Better Together: Mouthwash & Flossing

Floss Mouthwash

After our very first trip to the dentist—or maybe even before that—we are taught about the importance of developing a consistent dental hygiene routine. Brushing our teeth twice a day is a must, but that’s not where it stops. A complete dental hygiene routine also includes flossing and mouthwash.

If that sounds like a no brainer to you, that’s great news! If you’ve been under the impression that you can pick flossing or mouthwash to achieve maximum cleanliness, let’s keep reading.

Using mouthwash is easy—it’s quick, refreshing, and painless. Flossing, on the other hand, takes more than a swish—it’s a meticulous task that requires close attention to detail. Both are effective, and both are important.

Flossing is essential because it has the power to dislodge and scrape away plaque that mouthwash isn’t strong enough to remove. Floss penetrates the gaps in your teeth to prevent harmful buildup caused by food and the bacteria it creates. For this reason, it’s recommended that you floss at least once a day, after you eat, and before you brush your teeth. This allows the floss to do the heavy lifting of loosening stubborn particles that your toothbrush can lift away. One of the best ways to maximize the benefits of flossing is through the use of mouthwash.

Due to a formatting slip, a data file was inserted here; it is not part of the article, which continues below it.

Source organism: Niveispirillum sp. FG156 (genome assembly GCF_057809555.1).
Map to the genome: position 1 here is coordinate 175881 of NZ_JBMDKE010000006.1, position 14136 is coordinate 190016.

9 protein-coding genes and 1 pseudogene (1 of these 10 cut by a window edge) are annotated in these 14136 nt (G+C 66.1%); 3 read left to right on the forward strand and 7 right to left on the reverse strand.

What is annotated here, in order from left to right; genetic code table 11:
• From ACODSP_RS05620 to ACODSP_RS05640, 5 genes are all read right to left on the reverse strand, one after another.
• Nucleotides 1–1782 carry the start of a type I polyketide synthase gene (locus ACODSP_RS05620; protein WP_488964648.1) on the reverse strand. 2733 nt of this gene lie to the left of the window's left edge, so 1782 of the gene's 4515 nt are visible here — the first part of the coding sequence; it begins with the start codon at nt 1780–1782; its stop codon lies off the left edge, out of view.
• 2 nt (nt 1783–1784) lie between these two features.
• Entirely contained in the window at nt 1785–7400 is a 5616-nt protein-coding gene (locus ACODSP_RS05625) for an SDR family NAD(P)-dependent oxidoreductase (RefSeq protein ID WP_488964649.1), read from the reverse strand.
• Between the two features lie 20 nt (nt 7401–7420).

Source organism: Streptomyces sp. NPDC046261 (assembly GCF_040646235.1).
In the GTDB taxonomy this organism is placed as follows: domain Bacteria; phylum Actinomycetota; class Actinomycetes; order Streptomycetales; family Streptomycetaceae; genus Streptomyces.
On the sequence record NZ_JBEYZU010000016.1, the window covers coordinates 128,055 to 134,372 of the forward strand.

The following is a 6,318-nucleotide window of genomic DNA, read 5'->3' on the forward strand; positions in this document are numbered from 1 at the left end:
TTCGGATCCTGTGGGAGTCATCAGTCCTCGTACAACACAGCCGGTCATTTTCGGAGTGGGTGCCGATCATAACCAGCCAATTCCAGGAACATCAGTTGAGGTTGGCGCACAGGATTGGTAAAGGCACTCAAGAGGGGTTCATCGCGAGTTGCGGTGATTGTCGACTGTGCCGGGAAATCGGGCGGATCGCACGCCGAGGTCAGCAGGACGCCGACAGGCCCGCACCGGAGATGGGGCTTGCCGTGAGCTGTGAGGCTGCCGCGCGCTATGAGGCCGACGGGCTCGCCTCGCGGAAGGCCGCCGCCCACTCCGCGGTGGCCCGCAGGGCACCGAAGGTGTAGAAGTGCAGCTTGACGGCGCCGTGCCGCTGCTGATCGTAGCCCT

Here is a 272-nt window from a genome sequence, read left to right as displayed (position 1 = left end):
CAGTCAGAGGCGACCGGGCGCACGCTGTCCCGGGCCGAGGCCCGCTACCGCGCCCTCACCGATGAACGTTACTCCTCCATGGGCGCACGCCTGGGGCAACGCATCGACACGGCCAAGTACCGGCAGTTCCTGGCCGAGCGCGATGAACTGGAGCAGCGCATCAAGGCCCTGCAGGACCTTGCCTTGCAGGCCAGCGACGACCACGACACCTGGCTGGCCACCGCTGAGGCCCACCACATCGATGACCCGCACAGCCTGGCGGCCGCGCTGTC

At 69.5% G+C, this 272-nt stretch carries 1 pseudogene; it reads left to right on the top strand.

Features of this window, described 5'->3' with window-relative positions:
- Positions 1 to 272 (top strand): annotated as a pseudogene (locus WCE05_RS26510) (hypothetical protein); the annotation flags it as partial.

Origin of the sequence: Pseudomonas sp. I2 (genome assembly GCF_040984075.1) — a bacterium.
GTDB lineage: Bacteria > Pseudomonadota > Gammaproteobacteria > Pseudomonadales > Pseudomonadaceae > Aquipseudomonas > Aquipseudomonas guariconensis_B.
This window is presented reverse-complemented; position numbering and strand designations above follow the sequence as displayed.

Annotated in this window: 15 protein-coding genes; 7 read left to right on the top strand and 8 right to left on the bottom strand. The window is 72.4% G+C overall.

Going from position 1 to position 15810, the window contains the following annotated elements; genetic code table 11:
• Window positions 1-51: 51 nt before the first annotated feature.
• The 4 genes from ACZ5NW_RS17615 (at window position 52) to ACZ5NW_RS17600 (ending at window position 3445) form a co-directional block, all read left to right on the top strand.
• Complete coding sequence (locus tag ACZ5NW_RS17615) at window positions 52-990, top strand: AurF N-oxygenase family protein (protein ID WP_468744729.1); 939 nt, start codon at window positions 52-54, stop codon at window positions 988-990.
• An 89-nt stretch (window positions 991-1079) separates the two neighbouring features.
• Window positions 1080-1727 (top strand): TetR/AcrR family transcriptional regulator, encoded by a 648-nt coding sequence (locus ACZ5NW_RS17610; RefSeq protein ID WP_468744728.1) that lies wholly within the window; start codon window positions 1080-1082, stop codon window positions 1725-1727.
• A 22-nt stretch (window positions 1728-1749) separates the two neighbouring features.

Mouthwash is often represented as a cool splash of minty refreshment that you should swirl around before a date—but its benefits go much deeper than a fresh first kiss. While flossing and brushing work together to remove harmful buildup, mouthwash works in many ways to improve and maintain your overall oral health.

Mouthwash comes in many different formulas designed to rinse your teeth and gums, strengthen your tooth enamel, fight gum disease, and kill harmful bacteria that can live between your teeth and on your tongue. Some may choose to use mouthwash purely to combat bad breath, while others rely on it to prevent tooth decay.

Some varieties of mouthwash contain alcohol, menthol, and eucalyptol, which work to kill bacteria, while others contain fluoride which strengthens your enamel to prevent cavities. Because these ingredients can be abrasive to the mouth when used frequently, use caution before allowing your children to use mouthwash with the same frequency—twice a day, after brushing and flossing—that you do.

While flossing and mouthwash are key components of a healthy oral routine, they aren’t strong enough to heal underlying oral or health conditions that may be impacting your teeth, gums, and mouth. To prevent developing disease and decay, keep up with regular brushing and office visits. Call us at (408) 227-1404 to schedule your next cleaning today!